Gillette Stadium announced in a statement released Tuesday afternoon that no fans will be permitted at their events through September in a statement released Tuesday afternoon. The decision affects the Patriots and Revolution, who have a combined five games in Foxboro in the month of September. The Patriots open their season at Gillette against the Miami Dolphins on September 13th. Their second home game will take place on September 27th against the Oakland Raiders. The decision was made in agreement with the Massachusetts Reopening Advisory Board. Gillette Stadium officials have also been working with local, state, and NFL officials on the best approach to attendance this season. "Gillette Stadium fully supports the state's position and this decision is in the interest of public safety,"
In July, Gillette announced they’d permit 20 percent capacity, but the news should not surprise Patriots’ fans. Although COVID cases have dropped in Massachusetts, filing for the stadium at even 20 percent puts the community and teams at risk. Fan attendance also opens up the possibility of fans from outside the region traveling to New England to attend games. These fans could be traveling from areas that still have high case numbers and a lack of public mandates, risking further outbreaks.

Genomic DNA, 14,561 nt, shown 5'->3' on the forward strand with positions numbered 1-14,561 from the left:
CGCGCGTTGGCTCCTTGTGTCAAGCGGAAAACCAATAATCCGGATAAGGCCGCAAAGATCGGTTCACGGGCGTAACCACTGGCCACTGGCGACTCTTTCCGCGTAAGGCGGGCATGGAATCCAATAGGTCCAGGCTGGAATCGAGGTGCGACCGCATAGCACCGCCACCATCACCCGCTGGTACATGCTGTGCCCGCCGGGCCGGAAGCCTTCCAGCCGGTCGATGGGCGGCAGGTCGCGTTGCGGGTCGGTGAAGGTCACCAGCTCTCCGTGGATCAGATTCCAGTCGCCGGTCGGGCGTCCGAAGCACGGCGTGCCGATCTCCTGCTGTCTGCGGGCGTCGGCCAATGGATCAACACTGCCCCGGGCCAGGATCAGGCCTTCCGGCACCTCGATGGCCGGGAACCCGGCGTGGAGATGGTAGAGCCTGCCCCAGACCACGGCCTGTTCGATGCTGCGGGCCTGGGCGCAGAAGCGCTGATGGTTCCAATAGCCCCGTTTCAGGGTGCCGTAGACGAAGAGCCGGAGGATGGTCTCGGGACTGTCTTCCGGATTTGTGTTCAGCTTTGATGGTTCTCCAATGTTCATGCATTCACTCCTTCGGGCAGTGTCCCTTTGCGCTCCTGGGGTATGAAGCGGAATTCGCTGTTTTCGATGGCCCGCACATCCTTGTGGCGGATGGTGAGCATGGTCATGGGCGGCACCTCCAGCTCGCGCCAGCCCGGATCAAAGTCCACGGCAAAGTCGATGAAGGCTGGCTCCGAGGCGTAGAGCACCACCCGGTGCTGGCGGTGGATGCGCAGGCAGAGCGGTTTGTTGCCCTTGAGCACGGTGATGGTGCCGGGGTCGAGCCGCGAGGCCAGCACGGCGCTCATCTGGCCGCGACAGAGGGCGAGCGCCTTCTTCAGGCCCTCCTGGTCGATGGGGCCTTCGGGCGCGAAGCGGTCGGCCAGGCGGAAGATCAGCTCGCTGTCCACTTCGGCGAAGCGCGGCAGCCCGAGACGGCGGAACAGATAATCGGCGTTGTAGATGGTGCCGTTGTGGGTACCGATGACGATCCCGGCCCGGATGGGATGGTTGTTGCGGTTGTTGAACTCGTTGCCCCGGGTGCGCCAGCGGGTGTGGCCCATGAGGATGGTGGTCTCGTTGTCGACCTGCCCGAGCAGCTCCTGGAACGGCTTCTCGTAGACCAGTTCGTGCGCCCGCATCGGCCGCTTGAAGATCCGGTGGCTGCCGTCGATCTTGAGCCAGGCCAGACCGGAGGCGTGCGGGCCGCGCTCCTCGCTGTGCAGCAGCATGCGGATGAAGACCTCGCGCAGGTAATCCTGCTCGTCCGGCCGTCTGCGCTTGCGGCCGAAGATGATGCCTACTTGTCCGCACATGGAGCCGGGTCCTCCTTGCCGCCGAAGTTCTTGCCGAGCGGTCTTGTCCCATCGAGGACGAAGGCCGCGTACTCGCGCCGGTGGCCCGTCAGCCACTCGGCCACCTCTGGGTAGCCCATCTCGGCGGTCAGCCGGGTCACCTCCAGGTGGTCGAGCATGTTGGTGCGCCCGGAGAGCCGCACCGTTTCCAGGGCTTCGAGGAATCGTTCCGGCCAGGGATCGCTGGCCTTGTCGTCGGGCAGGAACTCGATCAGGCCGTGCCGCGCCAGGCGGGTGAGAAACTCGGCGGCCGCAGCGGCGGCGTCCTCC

The NFL has allowed each team to make their own decisions on attendance based on their state’s mandate. While they should take the initiative by mandating no fans across the league, the virus is still a major threat. There are states that are unwilling to enact these types of restrictions. Teams are hoping to sell as many tickets as possible to limit financial losses.
The NFL should view MLB's season as a case study on how to best approach the season. The league has struggled to prevent outbreaks without any fans in attendance. Players have broken protocol to attend social gatherings, allegedly leading to COVID outbreaks among teams. These events have forced the MLB to cancel games. The NFL cannot afford to cancel games to keep their season structure in place. Any outbreak as a result of fan attendance could shut down stadiums for at least two weeks. It can also risk a spread to the players and staff.
Gillette noted they hope to have fans back home at some point during the season. They will rely on the Massachusetts Reopening Advisory Board and their own independent consultants. I expect the groups to reevaluate each month if filling the stadium in any capacity is realistic. Their plans will also have to coincide with the state’s phased reopening.